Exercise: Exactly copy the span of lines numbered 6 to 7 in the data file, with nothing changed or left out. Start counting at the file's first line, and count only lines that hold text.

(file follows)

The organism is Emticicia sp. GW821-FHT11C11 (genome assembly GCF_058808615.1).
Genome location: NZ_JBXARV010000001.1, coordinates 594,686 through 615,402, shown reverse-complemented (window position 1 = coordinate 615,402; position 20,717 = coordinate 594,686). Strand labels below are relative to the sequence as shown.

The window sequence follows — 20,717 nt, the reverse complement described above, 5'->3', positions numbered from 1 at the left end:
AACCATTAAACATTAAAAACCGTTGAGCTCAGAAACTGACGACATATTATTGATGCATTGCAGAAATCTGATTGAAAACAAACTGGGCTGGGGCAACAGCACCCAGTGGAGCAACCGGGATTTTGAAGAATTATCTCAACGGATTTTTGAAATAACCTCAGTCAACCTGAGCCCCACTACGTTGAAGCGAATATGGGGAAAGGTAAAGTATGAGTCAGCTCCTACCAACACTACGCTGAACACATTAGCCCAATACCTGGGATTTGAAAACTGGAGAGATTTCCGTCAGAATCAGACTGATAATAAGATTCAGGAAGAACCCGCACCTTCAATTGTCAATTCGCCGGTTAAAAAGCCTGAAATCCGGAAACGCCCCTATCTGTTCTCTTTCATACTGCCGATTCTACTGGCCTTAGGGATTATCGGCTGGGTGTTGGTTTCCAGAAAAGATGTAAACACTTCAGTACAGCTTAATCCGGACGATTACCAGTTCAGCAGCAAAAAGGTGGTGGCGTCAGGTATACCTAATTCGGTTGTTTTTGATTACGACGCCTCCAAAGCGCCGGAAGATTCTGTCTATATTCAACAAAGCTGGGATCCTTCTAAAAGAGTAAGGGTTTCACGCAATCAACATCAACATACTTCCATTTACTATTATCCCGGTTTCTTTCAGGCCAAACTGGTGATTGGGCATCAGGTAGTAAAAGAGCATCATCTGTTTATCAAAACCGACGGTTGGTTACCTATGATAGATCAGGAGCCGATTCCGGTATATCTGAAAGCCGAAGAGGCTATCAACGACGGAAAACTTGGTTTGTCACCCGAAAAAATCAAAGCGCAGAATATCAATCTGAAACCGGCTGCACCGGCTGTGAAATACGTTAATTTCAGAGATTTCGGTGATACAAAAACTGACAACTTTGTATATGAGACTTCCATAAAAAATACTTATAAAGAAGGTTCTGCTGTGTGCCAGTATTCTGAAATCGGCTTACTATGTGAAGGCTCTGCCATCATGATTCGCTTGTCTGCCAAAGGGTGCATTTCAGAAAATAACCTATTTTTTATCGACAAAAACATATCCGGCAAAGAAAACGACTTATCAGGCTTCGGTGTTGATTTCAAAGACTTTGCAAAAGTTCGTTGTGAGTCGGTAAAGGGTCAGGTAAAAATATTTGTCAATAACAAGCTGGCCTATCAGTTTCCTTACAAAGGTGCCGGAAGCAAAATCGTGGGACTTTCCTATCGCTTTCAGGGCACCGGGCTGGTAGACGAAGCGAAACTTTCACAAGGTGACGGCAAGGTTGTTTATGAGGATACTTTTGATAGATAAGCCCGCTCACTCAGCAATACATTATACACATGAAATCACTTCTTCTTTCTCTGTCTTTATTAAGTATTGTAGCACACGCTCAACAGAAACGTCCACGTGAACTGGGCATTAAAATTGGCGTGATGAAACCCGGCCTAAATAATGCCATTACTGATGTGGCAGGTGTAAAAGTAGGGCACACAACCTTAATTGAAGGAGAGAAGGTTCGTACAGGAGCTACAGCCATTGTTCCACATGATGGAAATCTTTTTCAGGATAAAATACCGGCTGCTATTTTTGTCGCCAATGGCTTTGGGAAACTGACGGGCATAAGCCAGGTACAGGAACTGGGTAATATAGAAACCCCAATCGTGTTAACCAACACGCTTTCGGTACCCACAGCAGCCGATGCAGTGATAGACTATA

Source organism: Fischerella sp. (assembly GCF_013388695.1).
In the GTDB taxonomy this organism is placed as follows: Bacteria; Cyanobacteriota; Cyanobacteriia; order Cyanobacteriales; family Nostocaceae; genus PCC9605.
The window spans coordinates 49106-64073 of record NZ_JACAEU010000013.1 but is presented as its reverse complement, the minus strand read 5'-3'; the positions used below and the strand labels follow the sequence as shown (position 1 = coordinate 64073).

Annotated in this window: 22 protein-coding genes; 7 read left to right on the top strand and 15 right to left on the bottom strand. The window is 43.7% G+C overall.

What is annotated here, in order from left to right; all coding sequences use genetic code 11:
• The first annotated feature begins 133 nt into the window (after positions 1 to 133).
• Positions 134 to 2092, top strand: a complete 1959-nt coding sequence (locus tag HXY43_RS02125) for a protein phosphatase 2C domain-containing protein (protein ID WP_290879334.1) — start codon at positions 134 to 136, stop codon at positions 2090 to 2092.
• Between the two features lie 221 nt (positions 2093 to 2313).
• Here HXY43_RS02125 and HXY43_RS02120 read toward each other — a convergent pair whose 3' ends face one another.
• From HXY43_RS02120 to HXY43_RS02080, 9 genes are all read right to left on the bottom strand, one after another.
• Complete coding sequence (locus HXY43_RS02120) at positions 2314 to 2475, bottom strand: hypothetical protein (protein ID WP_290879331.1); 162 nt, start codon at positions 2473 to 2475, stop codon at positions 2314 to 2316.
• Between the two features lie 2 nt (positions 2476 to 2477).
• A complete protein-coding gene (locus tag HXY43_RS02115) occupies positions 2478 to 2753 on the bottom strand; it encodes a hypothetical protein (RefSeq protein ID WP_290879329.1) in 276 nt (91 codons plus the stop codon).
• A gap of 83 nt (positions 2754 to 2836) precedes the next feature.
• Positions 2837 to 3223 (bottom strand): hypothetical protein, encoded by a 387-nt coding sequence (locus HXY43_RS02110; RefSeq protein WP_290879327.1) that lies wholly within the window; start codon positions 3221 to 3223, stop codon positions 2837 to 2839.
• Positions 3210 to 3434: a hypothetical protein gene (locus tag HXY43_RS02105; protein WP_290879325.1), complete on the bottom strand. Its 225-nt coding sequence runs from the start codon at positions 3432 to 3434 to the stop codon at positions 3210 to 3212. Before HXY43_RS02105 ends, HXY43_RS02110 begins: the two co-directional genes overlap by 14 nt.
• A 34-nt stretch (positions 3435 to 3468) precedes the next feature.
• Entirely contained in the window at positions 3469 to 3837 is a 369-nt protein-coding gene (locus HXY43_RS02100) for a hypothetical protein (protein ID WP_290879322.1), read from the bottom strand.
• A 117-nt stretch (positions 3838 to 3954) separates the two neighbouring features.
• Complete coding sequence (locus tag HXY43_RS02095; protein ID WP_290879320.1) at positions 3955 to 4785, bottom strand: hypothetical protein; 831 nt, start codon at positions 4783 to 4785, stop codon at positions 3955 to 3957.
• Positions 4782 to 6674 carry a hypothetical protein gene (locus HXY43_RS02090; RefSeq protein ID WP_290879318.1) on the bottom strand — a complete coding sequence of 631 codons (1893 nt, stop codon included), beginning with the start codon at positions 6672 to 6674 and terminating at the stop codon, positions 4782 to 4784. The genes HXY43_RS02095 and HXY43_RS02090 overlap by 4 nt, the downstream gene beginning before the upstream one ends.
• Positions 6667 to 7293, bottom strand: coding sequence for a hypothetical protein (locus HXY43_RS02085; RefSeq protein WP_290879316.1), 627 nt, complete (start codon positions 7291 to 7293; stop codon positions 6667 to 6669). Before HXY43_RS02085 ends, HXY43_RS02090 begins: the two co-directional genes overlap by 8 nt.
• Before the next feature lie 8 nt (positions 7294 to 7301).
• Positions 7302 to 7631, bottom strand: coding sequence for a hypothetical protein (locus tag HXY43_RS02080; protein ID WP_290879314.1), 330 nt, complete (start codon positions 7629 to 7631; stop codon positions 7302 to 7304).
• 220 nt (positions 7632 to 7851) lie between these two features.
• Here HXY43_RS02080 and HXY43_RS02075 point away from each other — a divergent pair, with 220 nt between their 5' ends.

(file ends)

In the GTDB taxonomy this organism is placed as follows: Bacteria; Cyanobacteriota; Cyanobacteriia; order Cyanobacteriales; family Nostocaceae; genus PCC9605.
The window spans coordinates 49106-64073 of record NZ_JACAEU010000013.1 but is presented as its reverse complement, the minus strand read 5'-3'; the positions used below and the strand labels follow the sequence as shown (position 1 = coordinate 64073).